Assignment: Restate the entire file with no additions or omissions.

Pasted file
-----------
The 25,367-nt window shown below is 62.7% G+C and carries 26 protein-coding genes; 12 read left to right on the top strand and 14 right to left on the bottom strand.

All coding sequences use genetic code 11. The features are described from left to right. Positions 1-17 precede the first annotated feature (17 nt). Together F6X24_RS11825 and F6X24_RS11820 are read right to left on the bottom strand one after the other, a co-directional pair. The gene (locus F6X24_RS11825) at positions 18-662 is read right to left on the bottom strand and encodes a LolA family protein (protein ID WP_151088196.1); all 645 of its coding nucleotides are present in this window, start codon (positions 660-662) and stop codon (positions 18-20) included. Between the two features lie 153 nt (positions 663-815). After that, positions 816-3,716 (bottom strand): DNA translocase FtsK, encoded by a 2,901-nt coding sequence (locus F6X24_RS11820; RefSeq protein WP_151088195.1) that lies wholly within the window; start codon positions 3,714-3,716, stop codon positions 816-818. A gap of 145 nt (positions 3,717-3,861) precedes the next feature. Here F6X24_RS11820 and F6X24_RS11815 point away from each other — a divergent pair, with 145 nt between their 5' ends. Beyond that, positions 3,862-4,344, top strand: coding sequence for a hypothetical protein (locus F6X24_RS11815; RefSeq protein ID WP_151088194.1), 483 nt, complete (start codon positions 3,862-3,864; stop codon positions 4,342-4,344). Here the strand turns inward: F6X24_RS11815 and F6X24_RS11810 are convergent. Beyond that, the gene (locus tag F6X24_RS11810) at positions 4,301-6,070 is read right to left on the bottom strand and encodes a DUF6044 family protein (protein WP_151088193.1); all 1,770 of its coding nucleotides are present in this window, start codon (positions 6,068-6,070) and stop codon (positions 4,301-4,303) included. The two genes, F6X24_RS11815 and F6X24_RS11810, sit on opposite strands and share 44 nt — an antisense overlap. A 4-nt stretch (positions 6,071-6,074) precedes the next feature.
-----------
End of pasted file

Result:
The 25,367-nt window shown below is 62.7% G+C and carries 26 protein-coding genes; 12 read left to right on the top strand and 14 right to left on the bottom strand.

All coding sequences use genetic code 11. The features are described from left to right. Positions 1-17 precede the first annotated feature (17 nt). Together F6X24_RS11825 and F6X24_RS11820 are read right to left on the bottom strand one after the other, a co-directional pair. The gene (locus F6X24_RS11825) at positions 18-662 is read right to left on the bottom strand and encodes a LolA family protein (protein ID WP_151088196.1); all 645 of its coding nucleotides are present in this window, start codon (positions 660-662) and stop codon (positions 18-20) included. Between the two features lie 153 nt (positions 663-815). After that, positions 816-3,716 (bottom strand): DNA translocase FtsK, encoded by a 2,901-nt coding sequence (locus F6X24_RS11820; RefSeq protein WP_151088195.1) that lies wholly within the window; start codon positions 3,714-3,716, stop codon positions 816-818. A gap of 145 nt (positions 3,717-3,861) precedes the next feature. Here F6X24_RS11820 and F6X24_RS11815 point away from each other — a divergent pair, with 145 nt between their 5' ends. Beyond that, positions 3,862-4,344, top strand: coding sequence for a hypothetical protein (locus F6X24_RS11815; RefSeq protein ID WP_151088194.1), 483 nt, complete (start codon positions 3,862-3,864; stop codon positions 4,342-4,344). Here the strand turns inward: F6X24_RS11815 and F6X24_RS11810 are convergent. Beyond that, the gene (locus tag F6X24_RS11810) at positions 4,301-6,070 is read right to left on the bottom strand and encodes a DUF6044 family protein (protein WP_151088193.1); all 1,770 of its coding nucleotides are present in this window, start codon (positions 6,068-6,070) and stop codon (positions 4,301-4,303) included. The two genes, F6X24_RS11815 and F6X24_RS11810, sit on opposite strands and share 44 nt — an antisense overlap. A 4-nt stretch (positions 6,071-6,074) precedes the next feature.